What could be more appealing than candy made from kelp? Well, sarcasm aside, Kombu Ame is actually pretty good and highly sought after amongst the adventurous candy community. With a mild, not-too-sweet taste and a high concentration of healthy iodine in each bite, it makes for a nice alternative to saccharine candy toilets and the like.  

 

Kitsune Udon & Takoyaki Drops

Kitsune Udon and Takoyaki Drops

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A whole meal in a capsule was a staple feature of every 70s sci-fi flick – but now, in Japan, fiction has become reality. These ‘drops’ come in udon and takoyaki flavour, promising all the delights of these dishes in a single, easily digestible bite. Not convinced? Try them out for yourself. 

Weird Things to Do in Japan

Parasite Museum

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Billing itself as the only museum in the world dedicated to parasitology, you’re guaranteed a unique experience at this place. Spend a leisurely afternoon browsing the glass jars of parasites, the longest tapeworm in the world (8.8 meters!) and all the other weirdly wonderful displays the museum is home to. You can even grab a souvenir or two for your parasite loving loved ones before you go!

 

Aokigahara (Suicide Forest)

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Sadly, suicide rates in Japan are the highest in the world. Aokigihara, or Suicide Forest as is know, is a popular place for people contemplating suicide to head. The curious morbidity of the place, combined with its undeniable natural beauty and proximity to Mt. Fuji, has made it one of Japan’s most off-beat tourist draws. If this sounds like your kind of thing, visit, but do be sure to take precautions against getting lost, take heed of signs and be respectful at all times. 

 

Animal Islands

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An almost unheard of phenomenon in any other part of the world, amazingly, Japan has three locations where formerly human settlements have been overrun by animals. Okunoshima Island is where you’ll find rabbits running wild and free, Aoshima has been overtaken by cats and most famous of all is historic Nara, a city where fearless deer rule. If you’re more into animals than humans, any one of these locations is well worth a visit.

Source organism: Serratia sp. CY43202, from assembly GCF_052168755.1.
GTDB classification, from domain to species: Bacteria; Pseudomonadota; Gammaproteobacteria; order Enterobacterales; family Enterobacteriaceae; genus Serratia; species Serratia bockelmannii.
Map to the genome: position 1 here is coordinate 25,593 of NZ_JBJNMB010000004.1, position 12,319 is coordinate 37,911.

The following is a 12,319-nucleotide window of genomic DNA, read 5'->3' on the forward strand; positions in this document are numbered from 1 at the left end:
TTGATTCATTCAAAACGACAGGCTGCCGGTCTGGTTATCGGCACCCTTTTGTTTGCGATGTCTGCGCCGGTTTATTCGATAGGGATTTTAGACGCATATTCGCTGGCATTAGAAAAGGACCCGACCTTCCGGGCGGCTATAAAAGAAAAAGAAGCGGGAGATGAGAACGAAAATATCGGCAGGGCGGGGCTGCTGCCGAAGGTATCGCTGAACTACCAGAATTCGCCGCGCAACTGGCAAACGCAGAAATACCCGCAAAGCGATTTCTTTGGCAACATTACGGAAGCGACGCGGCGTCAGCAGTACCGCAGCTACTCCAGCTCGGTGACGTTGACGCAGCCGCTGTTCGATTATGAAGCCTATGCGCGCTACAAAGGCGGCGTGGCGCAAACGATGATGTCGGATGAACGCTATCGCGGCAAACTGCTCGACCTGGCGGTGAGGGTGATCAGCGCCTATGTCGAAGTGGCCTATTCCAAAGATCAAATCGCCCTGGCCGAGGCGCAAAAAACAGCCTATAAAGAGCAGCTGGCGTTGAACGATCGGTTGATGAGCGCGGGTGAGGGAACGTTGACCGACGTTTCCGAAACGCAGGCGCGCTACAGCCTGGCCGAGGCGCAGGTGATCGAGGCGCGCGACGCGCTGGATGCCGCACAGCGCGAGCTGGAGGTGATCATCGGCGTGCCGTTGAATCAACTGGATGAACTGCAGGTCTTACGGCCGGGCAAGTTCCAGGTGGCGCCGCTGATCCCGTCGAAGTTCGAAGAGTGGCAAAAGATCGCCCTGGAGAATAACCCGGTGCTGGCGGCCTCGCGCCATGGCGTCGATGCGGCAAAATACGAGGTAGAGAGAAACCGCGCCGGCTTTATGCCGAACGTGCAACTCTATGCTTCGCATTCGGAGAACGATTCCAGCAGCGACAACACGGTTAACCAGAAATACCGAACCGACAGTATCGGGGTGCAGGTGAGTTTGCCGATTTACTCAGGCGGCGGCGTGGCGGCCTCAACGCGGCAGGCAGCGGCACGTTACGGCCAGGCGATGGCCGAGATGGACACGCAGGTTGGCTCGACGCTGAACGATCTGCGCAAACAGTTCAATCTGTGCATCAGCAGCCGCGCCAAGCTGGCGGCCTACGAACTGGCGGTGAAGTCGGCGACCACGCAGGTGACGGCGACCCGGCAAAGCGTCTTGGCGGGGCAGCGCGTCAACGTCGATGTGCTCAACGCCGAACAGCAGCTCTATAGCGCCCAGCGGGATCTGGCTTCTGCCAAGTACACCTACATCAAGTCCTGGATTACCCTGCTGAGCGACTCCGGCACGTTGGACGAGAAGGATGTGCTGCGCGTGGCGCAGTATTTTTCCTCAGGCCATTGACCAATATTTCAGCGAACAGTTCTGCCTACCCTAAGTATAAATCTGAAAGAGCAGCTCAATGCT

The Statue of Liberty in Odaiba

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Toss up between a trip to New York and Tokyo? Choose Tokyo and you can have the best of both. Overlooking the bay on Odaiba stands tall a scale model of the Statue of Liberty, a symbol of Japanese-French relations. Whilst it isn’t quite as impressive as the real thing, it’s incongruousness is pretty damn charming. 

 

Yoro Park

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Artist Shusaku Arakawa and his poet wife Madeline Gins had a vision: to create a park that combined both an artistic experience with an exploration of space. In 1995, Yoro Park, or The Site of Reversible Destiny was born. With its steep, inverted border and surprises around every corner, it is a park like no other. 

Weird Things to Do in Tokyo

Photo Credit: Peter Weemeeuw via Flickr CC

Photo Credit: Peter Weemeeuw via Flickr CC

Staying in Tokyo? Check out our article 23 Weird Things to Do in Tokyo and get off the usual tourist trail. 

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Khadiju Ali

Khadiju Ali

Avid traveller, lover of spicy food and anything related to David Tennant



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# Things to Do in Japan # Japan Travel Tips